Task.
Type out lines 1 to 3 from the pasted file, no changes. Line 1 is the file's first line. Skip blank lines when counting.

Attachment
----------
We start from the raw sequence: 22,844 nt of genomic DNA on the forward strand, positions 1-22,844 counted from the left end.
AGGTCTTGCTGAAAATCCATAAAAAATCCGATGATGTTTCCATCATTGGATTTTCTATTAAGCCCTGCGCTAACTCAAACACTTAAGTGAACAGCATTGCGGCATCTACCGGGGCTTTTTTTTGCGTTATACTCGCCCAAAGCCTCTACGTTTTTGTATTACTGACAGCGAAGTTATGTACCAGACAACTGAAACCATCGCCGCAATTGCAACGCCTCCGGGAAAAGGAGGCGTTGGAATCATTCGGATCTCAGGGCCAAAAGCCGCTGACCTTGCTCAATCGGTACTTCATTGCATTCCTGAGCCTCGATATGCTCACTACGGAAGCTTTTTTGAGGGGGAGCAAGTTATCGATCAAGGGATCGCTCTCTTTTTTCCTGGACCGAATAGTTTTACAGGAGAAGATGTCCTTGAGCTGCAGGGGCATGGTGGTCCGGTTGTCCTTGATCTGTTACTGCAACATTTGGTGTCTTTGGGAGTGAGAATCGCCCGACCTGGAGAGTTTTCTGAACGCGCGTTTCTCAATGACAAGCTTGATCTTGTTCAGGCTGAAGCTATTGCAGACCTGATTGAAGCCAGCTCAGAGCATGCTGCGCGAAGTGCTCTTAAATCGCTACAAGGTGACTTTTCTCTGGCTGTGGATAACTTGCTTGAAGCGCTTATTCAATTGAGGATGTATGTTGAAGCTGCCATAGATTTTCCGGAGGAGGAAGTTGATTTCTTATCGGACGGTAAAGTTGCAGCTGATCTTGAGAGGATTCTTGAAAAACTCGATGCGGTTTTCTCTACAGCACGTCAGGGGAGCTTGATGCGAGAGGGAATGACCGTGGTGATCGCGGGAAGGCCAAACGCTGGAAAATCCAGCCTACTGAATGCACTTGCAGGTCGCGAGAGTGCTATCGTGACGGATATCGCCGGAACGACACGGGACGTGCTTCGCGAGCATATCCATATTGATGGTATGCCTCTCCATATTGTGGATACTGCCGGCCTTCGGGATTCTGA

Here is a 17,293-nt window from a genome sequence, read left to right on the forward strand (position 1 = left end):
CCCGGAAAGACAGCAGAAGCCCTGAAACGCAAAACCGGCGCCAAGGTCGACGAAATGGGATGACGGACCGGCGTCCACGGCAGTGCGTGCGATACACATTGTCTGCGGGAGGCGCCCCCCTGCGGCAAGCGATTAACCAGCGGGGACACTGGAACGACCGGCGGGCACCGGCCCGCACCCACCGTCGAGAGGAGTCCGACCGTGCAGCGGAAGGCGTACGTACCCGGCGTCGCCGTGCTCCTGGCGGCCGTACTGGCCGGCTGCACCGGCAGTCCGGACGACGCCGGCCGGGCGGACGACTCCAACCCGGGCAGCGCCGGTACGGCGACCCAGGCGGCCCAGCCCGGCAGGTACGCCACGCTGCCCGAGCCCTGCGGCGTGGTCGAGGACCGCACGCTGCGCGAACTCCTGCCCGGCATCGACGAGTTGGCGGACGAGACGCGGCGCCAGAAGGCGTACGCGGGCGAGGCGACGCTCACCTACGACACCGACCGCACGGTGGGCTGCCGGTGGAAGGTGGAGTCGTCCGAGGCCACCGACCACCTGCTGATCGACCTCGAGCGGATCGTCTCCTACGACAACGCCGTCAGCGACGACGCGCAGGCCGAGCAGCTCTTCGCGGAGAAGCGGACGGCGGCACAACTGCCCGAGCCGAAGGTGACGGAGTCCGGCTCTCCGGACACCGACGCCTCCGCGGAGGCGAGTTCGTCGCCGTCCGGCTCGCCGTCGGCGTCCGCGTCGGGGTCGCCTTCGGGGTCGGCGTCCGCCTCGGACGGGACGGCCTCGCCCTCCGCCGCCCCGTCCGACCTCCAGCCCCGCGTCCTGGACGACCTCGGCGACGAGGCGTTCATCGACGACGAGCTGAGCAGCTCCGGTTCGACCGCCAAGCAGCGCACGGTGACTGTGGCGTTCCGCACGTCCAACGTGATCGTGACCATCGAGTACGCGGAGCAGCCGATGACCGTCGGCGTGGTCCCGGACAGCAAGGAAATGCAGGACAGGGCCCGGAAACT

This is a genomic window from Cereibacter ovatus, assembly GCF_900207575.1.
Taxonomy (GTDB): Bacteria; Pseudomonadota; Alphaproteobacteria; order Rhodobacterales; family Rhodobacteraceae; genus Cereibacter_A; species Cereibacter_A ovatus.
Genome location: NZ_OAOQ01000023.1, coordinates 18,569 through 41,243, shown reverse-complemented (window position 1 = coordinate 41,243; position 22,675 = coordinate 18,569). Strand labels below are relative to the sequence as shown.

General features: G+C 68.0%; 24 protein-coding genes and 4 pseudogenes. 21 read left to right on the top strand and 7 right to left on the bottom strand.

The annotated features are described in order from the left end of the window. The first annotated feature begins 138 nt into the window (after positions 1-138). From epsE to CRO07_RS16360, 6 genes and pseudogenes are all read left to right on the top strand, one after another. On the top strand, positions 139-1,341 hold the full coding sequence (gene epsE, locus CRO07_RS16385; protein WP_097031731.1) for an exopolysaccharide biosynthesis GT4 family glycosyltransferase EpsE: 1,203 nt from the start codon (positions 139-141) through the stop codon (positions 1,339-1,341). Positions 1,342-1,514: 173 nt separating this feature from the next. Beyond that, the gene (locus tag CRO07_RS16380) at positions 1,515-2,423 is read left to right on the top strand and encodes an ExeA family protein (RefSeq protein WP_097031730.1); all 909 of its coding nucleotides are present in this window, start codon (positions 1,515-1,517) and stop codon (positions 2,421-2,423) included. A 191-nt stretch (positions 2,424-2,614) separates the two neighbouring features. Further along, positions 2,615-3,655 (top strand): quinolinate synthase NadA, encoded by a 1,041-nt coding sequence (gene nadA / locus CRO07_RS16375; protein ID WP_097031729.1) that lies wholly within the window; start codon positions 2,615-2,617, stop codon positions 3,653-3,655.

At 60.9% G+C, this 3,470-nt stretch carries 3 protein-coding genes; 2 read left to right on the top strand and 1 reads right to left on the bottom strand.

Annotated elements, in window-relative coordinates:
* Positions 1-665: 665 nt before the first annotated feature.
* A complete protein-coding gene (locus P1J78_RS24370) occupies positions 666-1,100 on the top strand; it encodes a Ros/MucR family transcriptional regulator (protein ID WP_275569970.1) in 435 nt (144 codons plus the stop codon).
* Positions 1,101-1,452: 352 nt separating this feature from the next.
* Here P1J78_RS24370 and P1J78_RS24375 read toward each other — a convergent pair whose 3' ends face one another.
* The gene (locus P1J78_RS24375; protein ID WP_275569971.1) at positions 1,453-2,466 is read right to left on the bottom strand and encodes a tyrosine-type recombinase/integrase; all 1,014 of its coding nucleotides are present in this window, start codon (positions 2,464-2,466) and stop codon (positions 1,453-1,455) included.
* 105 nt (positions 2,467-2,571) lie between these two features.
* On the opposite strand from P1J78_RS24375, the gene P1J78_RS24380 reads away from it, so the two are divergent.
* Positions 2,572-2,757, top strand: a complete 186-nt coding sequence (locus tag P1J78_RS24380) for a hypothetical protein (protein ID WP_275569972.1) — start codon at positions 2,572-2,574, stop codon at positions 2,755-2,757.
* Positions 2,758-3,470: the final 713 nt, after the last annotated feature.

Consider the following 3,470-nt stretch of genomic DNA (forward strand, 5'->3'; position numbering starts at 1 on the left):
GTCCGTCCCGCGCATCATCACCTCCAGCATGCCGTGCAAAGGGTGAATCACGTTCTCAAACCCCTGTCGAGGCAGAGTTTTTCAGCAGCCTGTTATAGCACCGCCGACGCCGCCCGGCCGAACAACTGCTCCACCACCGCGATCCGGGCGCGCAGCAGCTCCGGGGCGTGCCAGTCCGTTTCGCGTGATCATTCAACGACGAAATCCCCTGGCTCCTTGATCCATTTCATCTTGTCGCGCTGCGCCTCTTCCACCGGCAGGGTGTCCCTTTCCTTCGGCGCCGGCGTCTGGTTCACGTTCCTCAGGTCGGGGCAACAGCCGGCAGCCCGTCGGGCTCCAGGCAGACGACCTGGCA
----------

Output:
We start from the raw sequence: 22,844 nt of genomic DNA on the forward strand, positions 1-22,844 counted from the left end.
AGGTCTTGCTGAAAATCCATAAAAAATCCGATGATGTTTCCATCATTGGATTTTCTATTAAGCCCTGCGCTAACTCAAACACTTAAGTGAACAGCATTGCGGCATCTACCGGGGCTTTTTTTTGCGTTATACTCGCCCAAAGCCTCTACGTTTTTGTATTACTGACAGCGAAGTTATGTACCAGACAACTGAAACCATCGCCGCAATTGCAACGCCTCCGGGAAAAGGAGGCGTTGGAATCATTCGGATCTCAGGGCCAAAAGCCGCTGACCTTGCTCAATCGGTACTTCATTGCATTCCTGAGCCTCGATATGCTCACTACGGAAGCTTTTTTGAGGGGGAGCAAGTTATCGATCAAGGGATCGCTCTCTTTTTTCCTGGACCGAATAGTTTTACAGGAGAAGATGTCCTTGAGCTGCAGGGGCATGGTGGTCCGGTTGTCCTTGATCTGTTACTGCAACATTTGGTGTCTTTGGGAGTGAGAATCGCCCGACCTGGAGAGTTTTCTGAACGCGCGTTTCTCAATGACAAGCTTGATCTTGTTCAGGCTGAAGCTATTGCAGACCTGATTGAAGCCAGCTCAGAGCATGCTGCGCGAAGTGCTCTTAAATCGCTACAAGGTGACTTTTCTCTGGCTGTGGATAACTTGCTTGAAGCGCTTATTCAATTGAGGATGTATGTTGAAGCTGCCATAGATTTTCCGGAGGAGGAAGTTGATTTCTTATCGGACGGTAAAGTTGCAGCTGATCTTGAGAGGATTCTTGAAAAACTCGATGCGGTTTTCTCTACAGCACGTCAGGGGAGCTTGATGCGAGAGGGAATGACCGTGGTGATCGCGGGAAGGCCAAACGCTGGAAAATCCAGCCTACTGAATGCACTTGCAGGTCGCGAGAGTGCTATCGTGACGGATATCGCCGGAACGACACGGGACGTGCTTCGCGAGCATATCCATATTGATGGTATGCCTCTCCATATTGTGGATACTGCCGGCCTTCGGGATTCTGA

Here is a 17,293-nt window from a genome sequence, read left to right on the forward strand (position 1 = left end):